Dawn on Lake Maggiore(Photo by CIU Travel via Flickr)

Italy's lake islands, however, are in a category of their own. These tiny outposts lording over the waters of lakes from Bolsena to Como are often privately owned, home to defensive fortresses or sumptuous villas that either stand mysterious and closed to the curious or, more rarely, welcome visitors to stroll through and admire their lavish excess from an almost forgotten age.

Isola Bella(Photo by CIU Travel via Flickr)

Perhaps the most remarkable in the latter category are Isola Bella and Isola Madre, two of the three tiny islands that make up the Isole Borromee (Boromean Islands) archipelago in Lake Maggiore. The second largest of Italy's northern lakes, Maggiore straddles the border between Italy and Switzerland and offers stunning scenery and an elegant La Dolce Vita vibe. Strung like pearls along the lake's shores are a number of delightful resort towns, including Stresa, the perfect jumping-off spot to visit the gem-like Borromean Islands by ferry or private boat.

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The “Mountain of Fire”: Mount Etna

Mount Vesuvius may be Italy's most famous volcano, its place in the annals of history guaranteed with the destruction—and, more importantly, preservation—of the Roman town of Pompeii in 79 A.D. Vesuvius looms over one of the most densely populated stretches of coastline near Naples, and is generally viewed as a benign giant, quietly venting steam and smoke and ultimately fated to erupt again. The King of the Bay of Naples is your neighbor who keeps a friendly but unpredictable watch dog chained in his yard.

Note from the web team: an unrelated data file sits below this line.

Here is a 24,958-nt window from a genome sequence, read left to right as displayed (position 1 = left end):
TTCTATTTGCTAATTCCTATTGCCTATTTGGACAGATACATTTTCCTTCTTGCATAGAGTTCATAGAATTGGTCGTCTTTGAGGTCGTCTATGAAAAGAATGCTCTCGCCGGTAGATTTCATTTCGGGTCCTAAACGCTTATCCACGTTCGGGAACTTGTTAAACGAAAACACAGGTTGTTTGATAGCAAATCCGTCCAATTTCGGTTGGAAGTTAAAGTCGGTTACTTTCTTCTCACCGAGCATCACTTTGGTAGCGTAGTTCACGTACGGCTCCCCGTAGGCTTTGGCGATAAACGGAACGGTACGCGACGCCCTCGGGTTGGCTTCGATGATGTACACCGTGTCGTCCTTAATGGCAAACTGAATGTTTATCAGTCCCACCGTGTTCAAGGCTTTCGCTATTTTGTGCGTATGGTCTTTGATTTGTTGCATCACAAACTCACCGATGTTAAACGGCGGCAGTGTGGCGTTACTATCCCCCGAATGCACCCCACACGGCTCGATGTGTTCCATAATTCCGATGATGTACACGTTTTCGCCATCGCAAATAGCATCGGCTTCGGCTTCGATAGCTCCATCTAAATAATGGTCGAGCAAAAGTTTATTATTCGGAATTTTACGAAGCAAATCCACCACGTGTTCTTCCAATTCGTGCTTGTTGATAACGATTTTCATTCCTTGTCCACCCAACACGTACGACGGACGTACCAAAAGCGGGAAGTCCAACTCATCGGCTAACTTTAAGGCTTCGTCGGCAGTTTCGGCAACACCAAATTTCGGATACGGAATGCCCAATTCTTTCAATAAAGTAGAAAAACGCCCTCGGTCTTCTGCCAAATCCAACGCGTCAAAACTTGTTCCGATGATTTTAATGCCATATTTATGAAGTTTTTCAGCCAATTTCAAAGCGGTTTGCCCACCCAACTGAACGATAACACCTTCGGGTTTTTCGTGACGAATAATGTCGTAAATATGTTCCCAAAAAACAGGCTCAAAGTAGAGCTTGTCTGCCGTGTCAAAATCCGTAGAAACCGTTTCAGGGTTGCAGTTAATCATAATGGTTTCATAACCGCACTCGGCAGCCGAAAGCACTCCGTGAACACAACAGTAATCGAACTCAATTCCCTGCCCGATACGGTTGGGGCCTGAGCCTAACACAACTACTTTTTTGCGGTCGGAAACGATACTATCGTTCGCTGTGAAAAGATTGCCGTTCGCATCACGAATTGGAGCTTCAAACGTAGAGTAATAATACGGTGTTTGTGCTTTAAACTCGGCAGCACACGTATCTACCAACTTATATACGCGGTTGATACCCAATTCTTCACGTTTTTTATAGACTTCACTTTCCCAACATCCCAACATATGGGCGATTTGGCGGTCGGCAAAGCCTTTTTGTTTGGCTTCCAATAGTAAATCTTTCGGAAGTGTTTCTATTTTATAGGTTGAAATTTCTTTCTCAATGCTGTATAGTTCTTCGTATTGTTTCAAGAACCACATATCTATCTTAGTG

mt-etna-cr-ciutravel(Photo by CIU Travel via Flickr)

Mount Etna, on the other hand, is your neighbor who has a pack of snarling, howling beasts roaming the streets, terrorizing the neighborhood and posing a constant threat of death and destruction. This lively volcano on the east coast of Sicily between the cities of Catania and Messina is the largest in Europe, and one of the most active in the world, a hulking yet dramatically beautiful mountain in a constant state of eruption. From belches of gas, bursts of steam, to full-on lava flows, Etna makes no bones about its danger to the millions of residents who live at its foot and the thousands of tourists who visit the hissing craters at its summit each year.

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Loving Italy to Death: Tips for Sustainable Travel

As news of popular destinations in Italy like Capri, the Cinque Terre, and Venice becoming so besieged by travelers that residents are exasperated with the crowds and local administrations are considering measures to limit the number of visitors, many Italophiles are asking themselves if they should cut those locations from their itineraries altogether.

guggenheim-venezia-cr-ciu-travel(Photo by CIU Travel via Flickr)

The answer, of course, is no: these and many other hot spots across Italy have economies driven mainly by tourism, and a precipitous drop would have negative effect for everyone from local hoteliers to the plumbers who keep their faucets from dripping. Instead, it's important to be the right kind of tourist, one who bolsters both the economy and the culture of a destination and helps locals continue to welcome visitors from across the globe with the warm hospitality for which Italy is known.